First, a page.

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Tuesday, May 10, 2011

Sarah's story - welcoming new members of the family, riots, insects and Operation ARK

Hellooooooo everyone!!! I hope that you are doing well! Life here is good, and the last month has been great!

One of the highlights of the last month was welcoming 2 new residents into the girls’ home: Hope, who is 16 years old, and her son Isaiah, who is 1 year old. We were all soooooooo excited to see them, and are loving getting to know them! Kitibwa, in particular, is overjoyed to have a little friend to play with, and spends all his time hugging and kissing Isaiah... although he tends to smother Isaiah a bit at times with all his affection!!!

But they play together a lot (see photo – Kitibwa is in blue, and Isaiah is in grey and yellow), and whenever Isaiah cries, Kitibwa comes over and says “Sorry” and strokes him. On the first day that they arrived, Kitibwa took Isaiah by the hand and led him from his room and into the sitting room to where everyone else was - he was really looking after him and it was soooooooo cute!!! Hope is lovely! She is very tall (Isaiah takes after her – he’s almost a year younger than Kitibwa, but nearly as tall), very gentle and kind, and wonderful with Isaiah. She’s getting on particularly well with Kitibwa’s Mum, Kellen.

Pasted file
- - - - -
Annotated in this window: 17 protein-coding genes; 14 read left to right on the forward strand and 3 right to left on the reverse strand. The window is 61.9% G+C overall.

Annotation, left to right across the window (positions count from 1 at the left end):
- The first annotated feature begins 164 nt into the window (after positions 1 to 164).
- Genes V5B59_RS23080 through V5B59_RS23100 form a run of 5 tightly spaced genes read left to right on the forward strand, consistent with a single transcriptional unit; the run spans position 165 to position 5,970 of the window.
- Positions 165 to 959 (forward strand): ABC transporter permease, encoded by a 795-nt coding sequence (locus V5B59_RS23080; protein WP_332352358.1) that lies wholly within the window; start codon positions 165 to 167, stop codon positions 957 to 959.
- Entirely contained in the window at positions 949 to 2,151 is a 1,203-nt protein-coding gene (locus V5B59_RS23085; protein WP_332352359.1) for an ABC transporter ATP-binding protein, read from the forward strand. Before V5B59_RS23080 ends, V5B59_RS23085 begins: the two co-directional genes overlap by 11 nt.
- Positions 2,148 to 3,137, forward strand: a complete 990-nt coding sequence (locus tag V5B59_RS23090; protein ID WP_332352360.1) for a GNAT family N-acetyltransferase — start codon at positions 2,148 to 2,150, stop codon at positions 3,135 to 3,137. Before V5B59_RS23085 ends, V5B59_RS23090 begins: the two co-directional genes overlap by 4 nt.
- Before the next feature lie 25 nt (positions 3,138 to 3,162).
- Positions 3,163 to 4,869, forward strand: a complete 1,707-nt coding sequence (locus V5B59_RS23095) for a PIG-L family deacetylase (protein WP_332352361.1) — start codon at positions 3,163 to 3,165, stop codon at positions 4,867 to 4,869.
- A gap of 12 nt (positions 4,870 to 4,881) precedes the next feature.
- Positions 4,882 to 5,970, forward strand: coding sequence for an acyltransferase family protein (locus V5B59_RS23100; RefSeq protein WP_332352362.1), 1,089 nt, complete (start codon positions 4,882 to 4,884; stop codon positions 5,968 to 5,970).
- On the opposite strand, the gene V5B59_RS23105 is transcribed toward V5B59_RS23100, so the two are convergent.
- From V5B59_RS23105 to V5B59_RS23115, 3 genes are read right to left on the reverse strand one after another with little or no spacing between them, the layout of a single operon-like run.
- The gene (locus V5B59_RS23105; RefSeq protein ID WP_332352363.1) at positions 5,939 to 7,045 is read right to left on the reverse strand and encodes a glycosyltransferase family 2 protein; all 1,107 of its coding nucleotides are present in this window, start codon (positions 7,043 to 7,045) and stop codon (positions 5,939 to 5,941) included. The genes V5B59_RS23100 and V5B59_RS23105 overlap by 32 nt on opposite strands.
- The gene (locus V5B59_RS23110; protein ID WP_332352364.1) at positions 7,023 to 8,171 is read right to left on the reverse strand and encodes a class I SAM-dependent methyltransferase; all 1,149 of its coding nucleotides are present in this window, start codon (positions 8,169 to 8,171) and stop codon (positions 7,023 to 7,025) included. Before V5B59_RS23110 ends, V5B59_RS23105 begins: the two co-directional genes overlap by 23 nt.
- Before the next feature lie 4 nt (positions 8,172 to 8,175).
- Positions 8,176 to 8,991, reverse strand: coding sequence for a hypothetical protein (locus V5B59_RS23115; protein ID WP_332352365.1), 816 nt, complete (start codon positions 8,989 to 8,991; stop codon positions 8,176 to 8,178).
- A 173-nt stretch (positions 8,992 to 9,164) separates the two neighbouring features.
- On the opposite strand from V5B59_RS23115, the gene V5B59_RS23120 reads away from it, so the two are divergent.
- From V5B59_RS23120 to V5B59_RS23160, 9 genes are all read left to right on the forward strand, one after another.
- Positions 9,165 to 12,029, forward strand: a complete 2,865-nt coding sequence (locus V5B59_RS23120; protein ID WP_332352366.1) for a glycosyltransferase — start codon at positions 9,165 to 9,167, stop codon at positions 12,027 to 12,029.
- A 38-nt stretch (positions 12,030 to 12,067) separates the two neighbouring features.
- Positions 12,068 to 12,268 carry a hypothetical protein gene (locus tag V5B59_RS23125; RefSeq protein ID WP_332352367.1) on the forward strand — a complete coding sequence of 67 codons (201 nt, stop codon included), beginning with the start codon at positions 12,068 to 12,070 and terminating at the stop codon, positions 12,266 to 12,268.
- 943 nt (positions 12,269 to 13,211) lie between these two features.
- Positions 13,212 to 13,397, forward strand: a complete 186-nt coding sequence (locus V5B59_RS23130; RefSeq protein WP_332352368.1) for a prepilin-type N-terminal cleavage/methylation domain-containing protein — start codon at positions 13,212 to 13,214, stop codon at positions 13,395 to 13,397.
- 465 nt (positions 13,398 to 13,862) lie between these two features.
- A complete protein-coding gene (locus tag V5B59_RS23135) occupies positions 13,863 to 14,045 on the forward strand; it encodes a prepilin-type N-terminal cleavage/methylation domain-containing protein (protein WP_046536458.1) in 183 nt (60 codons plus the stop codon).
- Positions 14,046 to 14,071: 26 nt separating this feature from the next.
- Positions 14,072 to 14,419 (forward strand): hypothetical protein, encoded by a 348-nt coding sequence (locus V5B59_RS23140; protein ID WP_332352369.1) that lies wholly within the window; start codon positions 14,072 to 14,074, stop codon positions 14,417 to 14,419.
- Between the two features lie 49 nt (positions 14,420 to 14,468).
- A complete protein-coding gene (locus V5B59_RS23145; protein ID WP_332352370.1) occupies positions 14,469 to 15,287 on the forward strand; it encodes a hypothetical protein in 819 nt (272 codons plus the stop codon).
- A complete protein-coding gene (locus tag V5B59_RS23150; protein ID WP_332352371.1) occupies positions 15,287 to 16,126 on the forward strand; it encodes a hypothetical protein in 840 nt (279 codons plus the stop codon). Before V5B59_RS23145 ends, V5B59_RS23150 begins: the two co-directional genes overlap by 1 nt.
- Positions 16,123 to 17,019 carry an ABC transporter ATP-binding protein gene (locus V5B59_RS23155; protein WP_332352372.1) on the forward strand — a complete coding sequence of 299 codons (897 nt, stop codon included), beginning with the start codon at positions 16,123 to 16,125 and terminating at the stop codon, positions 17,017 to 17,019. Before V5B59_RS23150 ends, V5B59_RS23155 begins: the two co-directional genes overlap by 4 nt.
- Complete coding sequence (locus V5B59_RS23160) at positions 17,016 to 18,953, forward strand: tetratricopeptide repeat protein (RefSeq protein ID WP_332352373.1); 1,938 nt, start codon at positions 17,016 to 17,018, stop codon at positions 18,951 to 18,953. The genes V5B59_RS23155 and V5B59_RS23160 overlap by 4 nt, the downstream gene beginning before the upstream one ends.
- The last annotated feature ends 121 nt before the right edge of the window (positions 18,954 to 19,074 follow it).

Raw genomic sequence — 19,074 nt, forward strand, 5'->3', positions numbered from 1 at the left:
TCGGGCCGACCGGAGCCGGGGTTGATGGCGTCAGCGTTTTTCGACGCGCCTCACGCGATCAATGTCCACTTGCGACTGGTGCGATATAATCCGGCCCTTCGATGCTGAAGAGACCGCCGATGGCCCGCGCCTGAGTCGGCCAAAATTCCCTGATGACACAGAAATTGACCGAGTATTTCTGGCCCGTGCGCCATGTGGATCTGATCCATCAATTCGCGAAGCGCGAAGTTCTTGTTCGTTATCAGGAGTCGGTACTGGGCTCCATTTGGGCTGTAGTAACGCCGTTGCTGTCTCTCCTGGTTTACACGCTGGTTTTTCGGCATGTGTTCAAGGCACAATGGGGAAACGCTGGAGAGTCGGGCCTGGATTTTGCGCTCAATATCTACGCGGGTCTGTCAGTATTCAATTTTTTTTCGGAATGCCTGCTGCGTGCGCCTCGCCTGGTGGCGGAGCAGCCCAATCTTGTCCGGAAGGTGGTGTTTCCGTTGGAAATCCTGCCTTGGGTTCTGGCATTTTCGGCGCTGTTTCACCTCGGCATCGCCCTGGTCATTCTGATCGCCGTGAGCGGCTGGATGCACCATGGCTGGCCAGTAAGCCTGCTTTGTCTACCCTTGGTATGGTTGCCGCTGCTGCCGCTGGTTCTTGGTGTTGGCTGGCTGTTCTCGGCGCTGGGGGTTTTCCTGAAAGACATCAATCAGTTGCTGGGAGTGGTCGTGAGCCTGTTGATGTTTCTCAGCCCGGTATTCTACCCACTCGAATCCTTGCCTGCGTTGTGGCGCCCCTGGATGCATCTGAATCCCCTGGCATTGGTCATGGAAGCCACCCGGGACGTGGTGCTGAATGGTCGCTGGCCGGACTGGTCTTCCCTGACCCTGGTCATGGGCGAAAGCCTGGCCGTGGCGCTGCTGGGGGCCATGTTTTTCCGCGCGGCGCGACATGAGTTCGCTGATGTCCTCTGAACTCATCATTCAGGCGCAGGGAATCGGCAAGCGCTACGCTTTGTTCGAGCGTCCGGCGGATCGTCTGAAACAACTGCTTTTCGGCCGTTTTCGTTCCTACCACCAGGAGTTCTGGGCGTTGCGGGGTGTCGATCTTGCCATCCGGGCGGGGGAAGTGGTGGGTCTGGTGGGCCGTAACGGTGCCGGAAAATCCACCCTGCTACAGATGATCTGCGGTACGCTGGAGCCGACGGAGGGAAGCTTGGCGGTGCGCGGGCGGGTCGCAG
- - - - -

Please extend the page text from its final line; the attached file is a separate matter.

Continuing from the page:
Another noteworthy event of the last month has been the riot that we had.... in fact, there were 3, but the first was particularly severe. People in Uganda, and particularly in Kampala, have been doing “Walk to work protests” that have often escalated into riots, and people in Nyendo (where I live) started to riot too one day 3 weeks ago. They were dragging people out of cars and off motorbikes, and trying to burn and destroy their vehicles, and setting up road blockages with burning tyres. The police came with guns and tear gas, and then the army came with their guns too, so there was a lot of gunfire for a few hours. I was safely locked inside the girls’ home, but most of our kids had just gone down to the boys’ home. Although they were safely locked in, they got tear-gassed, because, when the police came, many of the rioters ran and hid behind our church (just by the boy’s home), so when the police tear-gassed them, our kids got tear-gassed in the process, because the wind blew the gas straight into the boy’s home! They were all crying and coughing, and their skin stung for some time, but no one was badly hurt.